Heaven | Stand-Alone | ISBN 9781408314661 | Orchard Books, 2012 | 5 out of 5 Points
“The night that Heaven lost her heart was cold and moonless. But the blade that sliced it out was warm with her dark blood… David Pettyfer is taking a shortcut over the dark rooftops of London’s brooding houses, when he literally stumbles across Heaven: a strange, beautiful, distraught girl who says that bad men have stolen her heart. Yet she’s still alive…
And so begins David and Heaven’s wild, exciting and mysterious adventure—to find Heaven’s heart, and to discover the incredible truth about her origins. Part thriller, part love story and part fairy tale, this brilliantly original novel from a bestselling German author will take your breath away…“
“Heaven” is one of my all time favourite novels and yet nobody knows about it. I think more people should though, especially those who like dark fairytales and unusual YA fiction. There’s a quote from “Chim Chim Cher-ee” from “Mary Poppins” in the front of the book and if you know that particular scene of the film, you’ll have a bit of an idea of the atmosphere “Heaven” evokes. If you love it as much as I do you absolutely need to read “Heaven”. “Heaven” is all about the secret hidden corners of London, its many rooftops and what hides in the shadows. “Heaven” is the kind of beautiful gloomy paranormal romance you’ll devour if you like magical realism more than straight-on Fantasy. It’s also Marzi’s declaration of love for the city of London but more on that later.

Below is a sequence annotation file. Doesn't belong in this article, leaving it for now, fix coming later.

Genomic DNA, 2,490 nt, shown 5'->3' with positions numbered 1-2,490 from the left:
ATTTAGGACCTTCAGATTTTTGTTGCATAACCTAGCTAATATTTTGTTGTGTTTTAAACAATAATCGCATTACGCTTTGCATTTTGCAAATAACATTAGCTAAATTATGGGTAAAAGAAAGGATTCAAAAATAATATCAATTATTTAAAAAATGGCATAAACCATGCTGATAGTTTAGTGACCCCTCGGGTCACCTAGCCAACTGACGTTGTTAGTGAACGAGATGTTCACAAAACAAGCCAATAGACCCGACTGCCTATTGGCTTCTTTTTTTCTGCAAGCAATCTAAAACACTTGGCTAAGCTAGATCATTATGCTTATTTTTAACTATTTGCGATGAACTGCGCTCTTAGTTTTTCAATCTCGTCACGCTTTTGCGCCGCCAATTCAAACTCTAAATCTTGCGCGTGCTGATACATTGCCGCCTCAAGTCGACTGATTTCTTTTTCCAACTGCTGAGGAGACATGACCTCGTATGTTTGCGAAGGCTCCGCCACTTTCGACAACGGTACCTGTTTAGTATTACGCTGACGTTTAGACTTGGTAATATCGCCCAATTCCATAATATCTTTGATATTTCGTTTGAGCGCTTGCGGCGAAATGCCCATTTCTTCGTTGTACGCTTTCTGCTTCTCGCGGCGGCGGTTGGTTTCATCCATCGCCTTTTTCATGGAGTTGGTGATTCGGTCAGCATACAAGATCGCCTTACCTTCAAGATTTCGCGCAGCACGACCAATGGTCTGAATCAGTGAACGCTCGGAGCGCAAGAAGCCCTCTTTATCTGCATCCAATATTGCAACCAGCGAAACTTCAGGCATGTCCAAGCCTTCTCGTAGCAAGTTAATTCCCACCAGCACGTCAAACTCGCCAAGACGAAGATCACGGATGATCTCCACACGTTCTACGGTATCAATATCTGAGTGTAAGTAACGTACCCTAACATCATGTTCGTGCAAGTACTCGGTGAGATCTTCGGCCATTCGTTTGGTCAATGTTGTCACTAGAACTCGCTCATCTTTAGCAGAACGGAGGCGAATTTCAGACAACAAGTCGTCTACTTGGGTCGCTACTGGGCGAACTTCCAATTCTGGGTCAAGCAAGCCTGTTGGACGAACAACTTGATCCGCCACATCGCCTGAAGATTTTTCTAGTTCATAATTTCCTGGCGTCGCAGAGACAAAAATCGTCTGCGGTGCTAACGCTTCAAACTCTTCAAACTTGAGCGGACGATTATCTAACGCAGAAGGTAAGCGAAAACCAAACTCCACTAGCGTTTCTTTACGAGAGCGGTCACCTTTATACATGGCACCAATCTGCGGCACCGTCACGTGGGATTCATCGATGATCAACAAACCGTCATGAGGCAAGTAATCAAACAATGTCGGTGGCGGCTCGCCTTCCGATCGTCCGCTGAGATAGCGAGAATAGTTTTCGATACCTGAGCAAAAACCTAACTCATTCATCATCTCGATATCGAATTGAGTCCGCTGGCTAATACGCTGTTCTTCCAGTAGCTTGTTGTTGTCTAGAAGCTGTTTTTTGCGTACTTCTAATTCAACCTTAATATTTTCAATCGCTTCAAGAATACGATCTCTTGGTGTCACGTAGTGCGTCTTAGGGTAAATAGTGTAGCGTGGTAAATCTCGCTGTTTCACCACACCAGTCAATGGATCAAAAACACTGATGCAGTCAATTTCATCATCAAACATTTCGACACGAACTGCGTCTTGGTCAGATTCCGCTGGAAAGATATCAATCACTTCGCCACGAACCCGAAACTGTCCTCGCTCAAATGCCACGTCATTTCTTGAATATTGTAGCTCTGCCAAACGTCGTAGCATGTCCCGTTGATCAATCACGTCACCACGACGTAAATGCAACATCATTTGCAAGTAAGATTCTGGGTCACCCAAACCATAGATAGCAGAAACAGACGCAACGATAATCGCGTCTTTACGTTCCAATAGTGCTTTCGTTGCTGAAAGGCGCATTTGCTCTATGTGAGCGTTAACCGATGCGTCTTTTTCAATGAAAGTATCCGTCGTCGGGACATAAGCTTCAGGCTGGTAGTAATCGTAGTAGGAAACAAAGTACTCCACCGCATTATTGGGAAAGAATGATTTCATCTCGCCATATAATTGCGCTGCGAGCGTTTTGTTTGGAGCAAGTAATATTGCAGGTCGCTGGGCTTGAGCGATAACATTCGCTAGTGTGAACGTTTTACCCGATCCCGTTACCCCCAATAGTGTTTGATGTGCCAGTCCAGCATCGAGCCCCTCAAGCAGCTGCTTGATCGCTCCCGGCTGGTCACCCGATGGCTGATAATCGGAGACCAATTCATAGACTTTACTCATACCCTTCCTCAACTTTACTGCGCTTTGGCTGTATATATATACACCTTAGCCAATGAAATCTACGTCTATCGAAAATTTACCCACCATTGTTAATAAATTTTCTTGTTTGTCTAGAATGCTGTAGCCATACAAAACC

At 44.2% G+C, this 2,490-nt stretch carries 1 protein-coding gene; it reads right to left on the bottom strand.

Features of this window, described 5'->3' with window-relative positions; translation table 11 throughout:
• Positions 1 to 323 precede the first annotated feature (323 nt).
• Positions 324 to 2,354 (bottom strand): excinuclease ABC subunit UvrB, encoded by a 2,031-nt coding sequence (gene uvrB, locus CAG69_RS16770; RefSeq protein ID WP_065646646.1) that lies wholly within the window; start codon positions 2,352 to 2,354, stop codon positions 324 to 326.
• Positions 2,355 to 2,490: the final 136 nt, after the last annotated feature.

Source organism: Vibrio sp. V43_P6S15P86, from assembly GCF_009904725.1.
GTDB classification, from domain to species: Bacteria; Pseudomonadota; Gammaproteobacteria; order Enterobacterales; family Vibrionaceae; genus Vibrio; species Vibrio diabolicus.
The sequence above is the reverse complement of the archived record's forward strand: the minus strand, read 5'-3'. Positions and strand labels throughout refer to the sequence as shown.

SO THIS IS WHAT IT’S LIKE TO LITERALLY HAVE YOUR HEART STOLEN
Christoph Marzi is honestly one of the best writers whose work I’ve ever had the pleasure to read. I’m not really into all of his stories but his writing is unbelievably beautiful. There’s something mysterious and lilting about it, it’s very opulent and even a little Dickensian – which fits “Heaven” quite well since its antagonist is a nameless entity which is known under a different name from Dickens’s novels in each borough of London. When he steals Heaven’s heart on a Chelsea rooftop, he’s Mr Drood for example. I guess flowery romantic writing isn’t for everyone but if you like this kind of thing, “Heaven” will make you very happy.
I’ve also read Marzi’s “Lycidas”, which I didn’t quite get into, but “Heaven” reeled me in on the spot. We meet protagonist David, a Welsh boy who has run away to London, on a rooftop too, shortly before he stumbles across Heaven. David is an unusual protagonist for a Young Adult novel. He’s a runaway with no intentions to return home, he used to have a social worker looking out for him and he runs errands for a bookshop owner. He’s just not your average schoolboy protagonist and I really like this diversion from Young Adult conventions quite a lot. Heaven is not your usual YA heroine either. Not at all. She lives on a houseboat by herself, has some dark secrets she doesn’t care to reveal and goes under a fake name. To be honest, Heaven had every potential to fall into the Manic Pixie Dream Girl trap: A quirky unusual girl whose sole purpose is to help the male protagonist get his life together.
But Heaven isn’t that, mainly because this is her story first and foremost, not David’s. She’s quirky alright, but she’s mostly an interesting, complicated young woman with a difficult past to work out. I loved Heaven and I also loved that she’s a woman of colour because women of colour rarely get to be love interests in Young Adult fiction and neither do they often get to be well-rounded characters like Heaven is. His knack for unusual but believable characters is Marzi’s big strength. It’s really hard to make your readers accept your teenaged runaway characters because kids living on houseboats and running around the rooftops of London at night can easily seem pretentious or just unrealistic but Marzi makes it work. He crafts a bit of an alternate reality in which London is magical in the most subtlest of ways and somehow in this setting everyday protagonists wouldn’t have worked at all.